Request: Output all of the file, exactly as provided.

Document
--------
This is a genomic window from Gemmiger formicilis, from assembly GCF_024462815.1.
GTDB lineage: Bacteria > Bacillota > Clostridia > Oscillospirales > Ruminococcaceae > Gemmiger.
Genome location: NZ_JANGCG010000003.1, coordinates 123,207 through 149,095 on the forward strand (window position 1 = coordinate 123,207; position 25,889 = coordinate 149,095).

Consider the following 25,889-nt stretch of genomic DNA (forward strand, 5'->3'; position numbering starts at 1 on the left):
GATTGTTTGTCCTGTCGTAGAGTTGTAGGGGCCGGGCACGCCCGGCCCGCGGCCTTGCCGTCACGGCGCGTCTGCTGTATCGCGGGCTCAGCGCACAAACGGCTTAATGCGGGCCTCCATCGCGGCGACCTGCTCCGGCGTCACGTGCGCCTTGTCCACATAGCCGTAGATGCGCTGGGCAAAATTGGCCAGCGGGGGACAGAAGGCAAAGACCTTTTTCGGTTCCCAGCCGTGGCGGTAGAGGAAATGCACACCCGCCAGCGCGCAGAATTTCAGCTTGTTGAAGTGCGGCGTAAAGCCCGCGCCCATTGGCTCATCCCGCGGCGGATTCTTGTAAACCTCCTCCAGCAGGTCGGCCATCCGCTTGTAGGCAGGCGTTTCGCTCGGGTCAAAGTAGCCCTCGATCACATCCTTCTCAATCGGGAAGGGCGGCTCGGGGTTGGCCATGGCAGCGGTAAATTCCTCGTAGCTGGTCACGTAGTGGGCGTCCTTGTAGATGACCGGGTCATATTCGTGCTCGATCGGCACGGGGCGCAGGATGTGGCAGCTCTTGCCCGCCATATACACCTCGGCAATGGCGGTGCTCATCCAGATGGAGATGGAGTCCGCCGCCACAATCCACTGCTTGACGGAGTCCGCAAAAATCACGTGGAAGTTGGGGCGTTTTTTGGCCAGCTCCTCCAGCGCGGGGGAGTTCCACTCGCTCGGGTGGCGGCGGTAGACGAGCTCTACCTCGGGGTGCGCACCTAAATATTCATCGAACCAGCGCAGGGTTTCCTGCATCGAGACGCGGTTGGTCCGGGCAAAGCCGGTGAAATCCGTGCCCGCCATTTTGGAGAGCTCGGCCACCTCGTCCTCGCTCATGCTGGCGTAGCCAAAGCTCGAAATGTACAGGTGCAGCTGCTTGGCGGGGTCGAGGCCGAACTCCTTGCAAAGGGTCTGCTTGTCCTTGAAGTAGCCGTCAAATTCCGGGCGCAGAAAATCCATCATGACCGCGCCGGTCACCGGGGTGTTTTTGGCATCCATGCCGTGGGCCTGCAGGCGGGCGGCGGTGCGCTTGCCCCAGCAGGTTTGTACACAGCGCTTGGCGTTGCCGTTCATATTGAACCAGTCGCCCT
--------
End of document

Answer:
This is a genomic window from Gemmiger formicilis, from assembly GCF_024462815.1.
GTDB lineage: Bacteria > Bacillota > Clostridia > Oscillospirales > Ruminococcaceae > Gemmiger.
Genome location: NZ_JANGCG010000003.1, coordinates 123,207 through 149,095 on the forward strand (window position 1 = coordinate 123,207; position 25,889 = coordinate 149,095).

Consider the following 25,889-nt stretch of genomic DNA (forward strand, 5'->3'; position numbering starts at 1 on the left):
GATTGTTTGTCCTGTCGTAGAGTTGTAGGGGCCGGGCACGCCCGGCCCGCGGCCTTGCCGTCACGGCGCGTCTGCTGTATCGCGGGCTCAGCGCACAAACGGCTTAATGCGGGCCTCCATCGCGGCGACCTGCTCCGGCGTCACGTGCGCCTTGTCCACATAGCCGTAGATGCGCTGGGCAAAATTGGCCAGCGGGGGACAGAAGGCAAAGACCTTTTTCGGTTCCCAGCCGTGGCGGTAGAGGAAATGCACACCCGCCAGCGCGCAGAATTTCAGCTTGTTGAAGTGCGGCGTAAAGCCCGCGCCCATTGGCTCATCCCGCGGCGGATTCTTGTAAACCTCCTCCAGCAGGTCGGCCATCCGCTTGTAGGCAGGCGTTTCGCTCGGGTCAAAGTAGCCCTCGATCACATCCTTCTCAATCGGGAAGGGCGGCTCGGGGTTGGCCATGGCAGCGGTAAATTCCTCGTAGCTGGTCACGTAGTGGGCGTCCTTGTAGATGACCGGGTCATATTCGTGCTCGATCGGCACGGGGCGCAGGATGTGGCAGCTCTTGCCCGCCATATACACCTCGGCAATGGCGGTGCTCATCCAGATGGAGATGGAGTCCGCCGCCACAATCCACTGCTTGACGGAGTCCGCAAAAATCACGTGGAAGTTGGGGCGTTTTTTGGCCAGCTCCTCCAGCGCGGGGGAGTTCCACTCGCTCGGGTGGCGGCGGTAGACGAGCTCTACCTCGGGGTGCGCACCTAAATATTCATCGAACCAGCGCAGGGTTTCCTGCATCGAGACGCGGTTGGTCCGGGCAAAGCCGGTGAAATCCGTGCCCGCCATTTTGGAGAGCTCGGCCACCTCGTCCTCGCTCATGCTGGCGTAGCCAAAGCTCGAAATGTACAGGTGCAGCTGCTTGGCGGGGTCGAGGCCGAACTCCTTGCAAAGGGTCTGCTTGTCCTTGAAGTAGCCGTCAAATTCCGGGCGCAGAAAATCCATCATGACCGCGCCGGTCACCGGGGTGTTTTTGGCATCCATGCCGTGGGCCTGCAGGCGGGCGGCGGTGCGCTTGCCCCAGCAGGTTTGTACACAGCGCTTGGCGTTGCCGTTCATATTGAACCAGTCGCCCT